Why Do You Care Who Wears The Pants In My Relationship?

I’ve seen people try to openly emasculate my boyfriend, implying that he can’t be a proper man with a headstrong girlfriend like me. 

Want to hear a few stories about pants-wearing in relationships? Here’s just a few from my recent experience…

Yesterday morning, Medellín, Colombia.

Migs and I are at a stoplight and, like always, a street vendor stops at our car and props some of his wares against our open window. This time it’s Trident in four flavors.

“You want some?” says Migs.

“Yeah,” I say.

“500 pesos,” says the guy outside the window.

“What flavor?” asks Migs.

“The black one,” I say.

Guy outside the window cracks a grin. “Gotta let the women make the calls, don’t we, parce?” he says to Migs with a knowing cackle, handing over the Trident.

Migs gives the man an unindulgent smirk. I give them both the side-eye.


A few months ago, on Facebook.

A guy Migs and I know posts an article I find both ridiculous and misogynistic. I leave a sarcastic one-liner in the comments.

Guy responds by tagging Migs asking him to explain to me that that’s how all men think.

Migs leaves a long, diplomatic comment along the lines of why can’t we all just get along?

I love him for it.


The following weekend.

Same guy brings his girlfriend and another couple up from Medellín to visit Migs and me. After dinner, everyone goes out to smoke except me and the girl from the other couple. We start talking about polyamory. She’s interested in the concept and asks me lots of questions about mine and Migs’s experience. We talk enthusiastically about the subject for 20 minutes.

Later, Migs tells me they could hear our conversation outside. The girl’s boyfriend apparently spent those 20 minutes badgering Migs to come in and make me stop talking to his woman about my sex life.

Migs didn’t, obviously. I love him even more.


A couple weekends later.

A friend of mine, a young expat painter, asks us to visit her and her husband, along with another couple. In the afternoon sun, she breaks out her camera, starts snapping photos, and a lively conversation ensues about the female gaze in art. She passes me the camera, and I head over to the men and start snapping photos of their ankles. (I love male ankles.)

Her husband’s friend is commenting to Migs about how annoyed he is by mandolinas. Two feet in front of him, I swing the camera up to his face and ask him to explain the term.

“It’s like, you know, the stringed instrument,” he says awkwardly, shifting in his seat. “And also women who tell their men what to do all the time. You know, wear the pants in the relationship.” He shoots an uncomfortable look at Migs as I snap his picture. “I really don’t like having my picture taken.”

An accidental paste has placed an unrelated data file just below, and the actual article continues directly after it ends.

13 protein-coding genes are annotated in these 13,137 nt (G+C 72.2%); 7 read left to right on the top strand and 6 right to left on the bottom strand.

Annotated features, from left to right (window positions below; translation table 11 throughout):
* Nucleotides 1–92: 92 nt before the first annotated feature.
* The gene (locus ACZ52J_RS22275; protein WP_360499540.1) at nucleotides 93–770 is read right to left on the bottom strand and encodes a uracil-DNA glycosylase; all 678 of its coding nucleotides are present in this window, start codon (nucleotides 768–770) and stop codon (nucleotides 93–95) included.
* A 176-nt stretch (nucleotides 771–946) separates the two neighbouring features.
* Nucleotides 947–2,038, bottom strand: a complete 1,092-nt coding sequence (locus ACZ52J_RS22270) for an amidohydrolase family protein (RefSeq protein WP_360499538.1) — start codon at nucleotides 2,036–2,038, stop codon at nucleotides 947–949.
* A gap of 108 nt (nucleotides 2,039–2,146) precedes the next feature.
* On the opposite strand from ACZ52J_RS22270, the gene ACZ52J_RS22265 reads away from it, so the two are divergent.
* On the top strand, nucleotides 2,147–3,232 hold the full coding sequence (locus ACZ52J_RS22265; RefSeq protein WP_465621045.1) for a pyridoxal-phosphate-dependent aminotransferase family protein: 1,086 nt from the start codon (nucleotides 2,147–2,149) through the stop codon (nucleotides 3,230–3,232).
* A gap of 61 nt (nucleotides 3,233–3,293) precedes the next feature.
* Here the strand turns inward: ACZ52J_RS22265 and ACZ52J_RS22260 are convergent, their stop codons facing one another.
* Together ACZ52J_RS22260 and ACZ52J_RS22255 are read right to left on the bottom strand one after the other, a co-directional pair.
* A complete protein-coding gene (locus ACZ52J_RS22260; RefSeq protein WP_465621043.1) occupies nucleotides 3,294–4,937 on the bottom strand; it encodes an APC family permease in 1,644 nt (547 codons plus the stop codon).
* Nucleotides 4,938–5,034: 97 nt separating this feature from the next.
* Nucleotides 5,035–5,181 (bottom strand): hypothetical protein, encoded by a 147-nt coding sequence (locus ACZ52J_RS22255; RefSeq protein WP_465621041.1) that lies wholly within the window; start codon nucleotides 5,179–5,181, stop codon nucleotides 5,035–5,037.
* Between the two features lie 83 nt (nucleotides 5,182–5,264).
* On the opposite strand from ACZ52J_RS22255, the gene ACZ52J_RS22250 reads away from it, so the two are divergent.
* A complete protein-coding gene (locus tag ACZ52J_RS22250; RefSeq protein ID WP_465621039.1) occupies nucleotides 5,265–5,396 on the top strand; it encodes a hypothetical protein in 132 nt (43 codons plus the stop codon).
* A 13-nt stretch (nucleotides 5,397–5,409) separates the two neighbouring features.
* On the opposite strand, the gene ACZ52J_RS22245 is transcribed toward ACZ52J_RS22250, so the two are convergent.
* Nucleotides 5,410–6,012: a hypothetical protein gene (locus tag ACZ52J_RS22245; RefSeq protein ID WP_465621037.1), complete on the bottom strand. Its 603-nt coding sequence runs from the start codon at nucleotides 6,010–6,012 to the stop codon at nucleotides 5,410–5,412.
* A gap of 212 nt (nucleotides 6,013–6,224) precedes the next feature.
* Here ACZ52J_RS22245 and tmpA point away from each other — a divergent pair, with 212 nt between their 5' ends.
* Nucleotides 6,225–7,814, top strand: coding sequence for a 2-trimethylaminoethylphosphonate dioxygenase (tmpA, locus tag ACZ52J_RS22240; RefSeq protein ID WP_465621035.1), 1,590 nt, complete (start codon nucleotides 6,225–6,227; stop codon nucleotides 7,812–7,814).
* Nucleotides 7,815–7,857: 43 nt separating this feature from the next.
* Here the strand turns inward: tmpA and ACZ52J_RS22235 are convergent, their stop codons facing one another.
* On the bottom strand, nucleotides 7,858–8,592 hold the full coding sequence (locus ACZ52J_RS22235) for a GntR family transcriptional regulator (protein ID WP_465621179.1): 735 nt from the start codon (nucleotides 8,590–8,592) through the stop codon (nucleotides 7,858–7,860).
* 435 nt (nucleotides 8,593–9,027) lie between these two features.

Migs raises his eyebrows mildly, takes a swig of his beer, and changes the subject.


I know sometimes I’m a liability for my boyfriend in front of his friends, who seem to believe that men should tell women what to do, or at least pretend to. Migs doesn’t give me orders (at least not always). And because of that, I’ve seen people try to openly emasculate him, imply that he can’t be a proper man with an uncontrollable girlfriend like me.

Is it fair for me to expect my partner to take a hit to his social status because his headstrong girlfriend has big ideas about what equality in relationships looks like? I don’t want to tear him down.

But that is what I’m expecting—equality. I often ask myself: How would we negotiate issues in our relationship if we were a same-sex couple? It would be exactly that, a negotiation, no assumptions about who should do what, who should call the shots, based on our genders. And then I try to act like that, negotiating based on my perspective, expecting him to push back on issues that matter to him.

Contrary to what lots of straight men think, this feminist is not trying to dominate men. In fact, men who don’t have a good enough sense of themselves to advocate for their own needs don’t attract me at all. I expect men not to be so frightened by women that they need to either dominate them constantly or resist being dominated with passive aggression that implies they’re actually the superior ones.

To me, equality happens when you have enough mutual respect to push each other over what you believe in. Iron sharpening iron.

A young guy friend of mine this week tried to explain, with the very best of intentions, that the pick-up artist movement that’s currently getting so much press is actually just about men trying to figure out how to be what women really want.

Let’s remove the mystery, so that hopefully men can stop shooting women who reject them: Strong women want men strong enough to be themselves, not some idealized version of maleness, and strong enough to hear us when we tell them what we need and want.

And that’s really it.

Samantha Eyler is a freelance American writer, editor, and translator based in Medellín, Colombia. She has written about politics, immigration, Latin America, and social justice for publications such as NACLA and the New Statesman. You can follow her on Facebook and Twitter. 

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